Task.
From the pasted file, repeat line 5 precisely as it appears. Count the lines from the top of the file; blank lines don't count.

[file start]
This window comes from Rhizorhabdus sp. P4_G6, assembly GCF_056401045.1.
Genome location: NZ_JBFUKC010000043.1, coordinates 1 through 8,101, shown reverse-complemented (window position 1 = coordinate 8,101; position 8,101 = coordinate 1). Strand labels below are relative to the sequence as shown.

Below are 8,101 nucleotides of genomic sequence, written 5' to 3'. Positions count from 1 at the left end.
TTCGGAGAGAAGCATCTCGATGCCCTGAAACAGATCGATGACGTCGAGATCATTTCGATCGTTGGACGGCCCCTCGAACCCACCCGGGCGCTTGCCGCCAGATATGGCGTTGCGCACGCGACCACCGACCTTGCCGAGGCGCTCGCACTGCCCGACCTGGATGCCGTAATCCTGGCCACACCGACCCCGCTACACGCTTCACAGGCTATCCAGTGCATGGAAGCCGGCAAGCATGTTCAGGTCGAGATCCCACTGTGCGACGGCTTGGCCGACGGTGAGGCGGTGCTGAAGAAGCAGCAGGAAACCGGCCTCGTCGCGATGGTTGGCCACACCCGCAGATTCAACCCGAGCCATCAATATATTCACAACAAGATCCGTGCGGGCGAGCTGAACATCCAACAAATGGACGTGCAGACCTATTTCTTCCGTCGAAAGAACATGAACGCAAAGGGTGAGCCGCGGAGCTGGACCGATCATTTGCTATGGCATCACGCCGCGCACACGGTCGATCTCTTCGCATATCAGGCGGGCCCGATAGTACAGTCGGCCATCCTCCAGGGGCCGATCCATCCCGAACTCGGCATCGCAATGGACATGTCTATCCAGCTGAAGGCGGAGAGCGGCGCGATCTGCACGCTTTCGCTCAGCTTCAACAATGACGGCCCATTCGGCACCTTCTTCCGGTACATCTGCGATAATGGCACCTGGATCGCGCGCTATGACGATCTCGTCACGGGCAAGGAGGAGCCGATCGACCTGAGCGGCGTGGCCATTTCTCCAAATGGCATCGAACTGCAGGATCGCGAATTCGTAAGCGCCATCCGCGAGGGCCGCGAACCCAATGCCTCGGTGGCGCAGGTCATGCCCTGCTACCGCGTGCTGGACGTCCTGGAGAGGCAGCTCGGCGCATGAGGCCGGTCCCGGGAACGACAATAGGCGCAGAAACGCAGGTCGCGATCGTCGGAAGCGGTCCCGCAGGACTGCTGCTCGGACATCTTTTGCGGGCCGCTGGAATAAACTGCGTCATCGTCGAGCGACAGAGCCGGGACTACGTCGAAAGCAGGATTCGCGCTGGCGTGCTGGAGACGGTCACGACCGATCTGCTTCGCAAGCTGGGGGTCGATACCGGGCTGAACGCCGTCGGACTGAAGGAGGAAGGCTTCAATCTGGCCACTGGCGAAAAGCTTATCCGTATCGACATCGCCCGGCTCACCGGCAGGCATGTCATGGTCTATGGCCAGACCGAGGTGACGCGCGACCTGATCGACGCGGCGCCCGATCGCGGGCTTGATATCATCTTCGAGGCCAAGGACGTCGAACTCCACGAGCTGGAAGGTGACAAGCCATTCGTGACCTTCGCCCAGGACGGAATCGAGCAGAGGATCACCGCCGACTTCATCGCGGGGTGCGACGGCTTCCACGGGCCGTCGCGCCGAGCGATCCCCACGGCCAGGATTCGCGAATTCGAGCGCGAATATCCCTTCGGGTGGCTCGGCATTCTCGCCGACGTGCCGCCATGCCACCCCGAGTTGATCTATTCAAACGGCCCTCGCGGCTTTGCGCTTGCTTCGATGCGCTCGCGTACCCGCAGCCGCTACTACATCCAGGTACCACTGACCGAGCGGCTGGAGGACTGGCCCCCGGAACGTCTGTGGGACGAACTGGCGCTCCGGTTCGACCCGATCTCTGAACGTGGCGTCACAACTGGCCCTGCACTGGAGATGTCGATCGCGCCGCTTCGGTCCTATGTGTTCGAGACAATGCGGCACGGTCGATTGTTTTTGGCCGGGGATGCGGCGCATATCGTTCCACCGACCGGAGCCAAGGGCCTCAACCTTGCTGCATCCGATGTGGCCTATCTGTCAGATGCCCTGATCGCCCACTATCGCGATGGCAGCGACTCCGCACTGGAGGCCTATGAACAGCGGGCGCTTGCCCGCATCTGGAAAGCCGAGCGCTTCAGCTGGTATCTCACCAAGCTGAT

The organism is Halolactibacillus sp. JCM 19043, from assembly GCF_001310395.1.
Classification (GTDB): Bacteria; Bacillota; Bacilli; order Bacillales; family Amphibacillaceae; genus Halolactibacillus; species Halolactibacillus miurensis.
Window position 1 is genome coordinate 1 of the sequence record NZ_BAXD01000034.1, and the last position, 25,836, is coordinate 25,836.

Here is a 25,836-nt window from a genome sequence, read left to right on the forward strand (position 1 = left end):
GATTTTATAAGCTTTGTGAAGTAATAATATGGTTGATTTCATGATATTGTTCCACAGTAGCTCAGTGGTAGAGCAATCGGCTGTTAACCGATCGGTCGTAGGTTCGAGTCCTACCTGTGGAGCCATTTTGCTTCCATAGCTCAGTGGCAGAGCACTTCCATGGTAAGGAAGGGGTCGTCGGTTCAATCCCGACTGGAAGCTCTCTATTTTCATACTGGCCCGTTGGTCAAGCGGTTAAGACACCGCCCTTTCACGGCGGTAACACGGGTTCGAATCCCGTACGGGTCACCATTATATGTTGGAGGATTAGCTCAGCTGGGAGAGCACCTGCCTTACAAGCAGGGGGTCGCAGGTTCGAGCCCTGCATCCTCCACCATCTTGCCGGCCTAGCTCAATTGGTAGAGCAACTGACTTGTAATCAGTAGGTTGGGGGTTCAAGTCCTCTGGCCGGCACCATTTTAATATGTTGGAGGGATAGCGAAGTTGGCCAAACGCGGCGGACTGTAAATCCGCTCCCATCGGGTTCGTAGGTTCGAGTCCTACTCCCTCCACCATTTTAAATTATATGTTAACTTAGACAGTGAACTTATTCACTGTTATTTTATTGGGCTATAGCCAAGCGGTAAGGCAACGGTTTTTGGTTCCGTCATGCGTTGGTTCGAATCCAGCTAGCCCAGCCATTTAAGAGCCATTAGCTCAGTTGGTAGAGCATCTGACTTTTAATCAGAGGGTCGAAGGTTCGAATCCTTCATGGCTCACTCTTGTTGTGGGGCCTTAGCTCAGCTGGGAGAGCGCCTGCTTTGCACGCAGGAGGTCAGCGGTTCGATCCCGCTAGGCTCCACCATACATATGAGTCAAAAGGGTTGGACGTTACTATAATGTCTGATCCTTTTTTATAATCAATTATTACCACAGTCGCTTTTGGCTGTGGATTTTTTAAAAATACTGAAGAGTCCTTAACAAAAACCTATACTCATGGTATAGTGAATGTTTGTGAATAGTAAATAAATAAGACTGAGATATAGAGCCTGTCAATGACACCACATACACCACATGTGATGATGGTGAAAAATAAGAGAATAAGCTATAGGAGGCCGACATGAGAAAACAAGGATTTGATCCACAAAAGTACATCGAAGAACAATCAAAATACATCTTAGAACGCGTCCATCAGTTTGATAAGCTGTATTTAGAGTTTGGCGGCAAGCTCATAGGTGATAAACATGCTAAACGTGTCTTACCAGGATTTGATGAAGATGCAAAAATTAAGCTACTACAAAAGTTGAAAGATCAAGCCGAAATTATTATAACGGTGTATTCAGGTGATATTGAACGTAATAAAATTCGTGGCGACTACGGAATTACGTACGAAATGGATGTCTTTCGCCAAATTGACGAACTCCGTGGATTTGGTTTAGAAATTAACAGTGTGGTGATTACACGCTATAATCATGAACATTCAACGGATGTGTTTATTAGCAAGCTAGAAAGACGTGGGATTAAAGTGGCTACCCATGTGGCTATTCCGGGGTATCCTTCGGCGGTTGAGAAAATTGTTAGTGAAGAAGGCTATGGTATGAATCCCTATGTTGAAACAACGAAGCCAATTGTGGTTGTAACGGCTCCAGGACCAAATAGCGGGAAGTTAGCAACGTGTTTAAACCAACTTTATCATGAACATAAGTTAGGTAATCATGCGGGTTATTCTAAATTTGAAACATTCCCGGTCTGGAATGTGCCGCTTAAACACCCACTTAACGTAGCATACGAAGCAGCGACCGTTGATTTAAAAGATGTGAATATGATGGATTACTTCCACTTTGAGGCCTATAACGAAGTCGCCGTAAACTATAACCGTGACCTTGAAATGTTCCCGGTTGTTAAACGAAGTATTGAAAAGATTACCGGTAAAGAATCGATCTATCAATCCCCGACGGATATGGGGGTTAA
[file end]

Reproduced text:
The organism is Halolactibacillus sp. JCM 19043, from assembly GCF_001310395.1.